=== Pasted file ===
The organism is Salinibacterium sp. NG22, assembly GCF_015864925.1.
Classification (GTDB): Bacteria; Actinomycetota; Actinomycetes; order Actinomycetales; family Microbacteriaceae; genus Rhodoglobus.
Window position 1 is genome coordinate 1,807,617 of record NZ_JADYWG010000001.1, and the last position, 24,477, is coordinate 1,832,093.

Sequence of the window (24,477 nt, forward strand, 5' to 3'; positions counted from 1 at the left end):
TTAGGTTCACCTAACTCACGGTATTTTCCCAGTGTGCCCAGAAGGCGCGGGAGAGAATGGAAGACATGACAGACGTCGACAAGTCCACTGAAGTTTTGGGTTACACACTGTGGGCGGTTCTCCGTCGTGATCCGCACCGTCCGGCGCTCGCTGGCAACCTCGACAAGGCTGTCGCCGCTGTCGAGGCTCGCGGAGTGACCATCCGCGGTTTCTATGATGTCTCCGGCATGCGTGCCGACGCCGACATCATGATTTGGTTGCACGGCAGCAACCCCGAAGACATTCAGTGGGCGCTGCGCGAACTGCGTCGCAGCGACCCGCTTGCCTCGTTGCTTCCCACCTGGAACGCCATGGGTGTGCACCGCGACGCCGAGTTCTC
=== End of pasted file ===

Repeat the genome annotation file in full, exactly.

The organism is Salinibacterium sp. NG22, assembly GCF_015864925.1.
Classification (GTDB): Bacteria; Actinomycetota; Actinomycetes; order Actinomycetales; family Microbacteriaceae; genus Rhodoglobus.
Window position 1 is genome coordinate 1,807,617 of record NZ_JADYWG010000001.1, and the last position, 24,477, is coordinate 1,832,093.

Sequence of the window (24,477 nt, forward strand, 5' to 3'; positions counted from 1 at the left end):
TTAGGTTCACCTAACTCACGGTATTTTCCCAGTGTGCCCAGAAGGCGCGGGAGAGAATGGAAGACATGACAGACGTCGACAAGTCCACTGAAGTTTTGGGTTACACACTGTGGGCGGTTCTCCGTCGTGATCCGCACCGTCCGGCGCTCGCTGGCAACCTCGACAAGGCTGTCGCCGCTGTCGAGGCTCGCGGAGTGACCATCCGCGGTTTCTATGATGTCTCCGGCATGCGTGCCGACGCCGACATCATGATTTGGTTGCACGGCAGCAACCCCGAAGACATTCAGTGGGCGCTGCGCGAACTGCGTCGCAGCGACCCGCTTGCCTCGTTGCTTCCCACCTGGAACGCCATGGGTGTGCACCGCGACGCCGAGTTCTC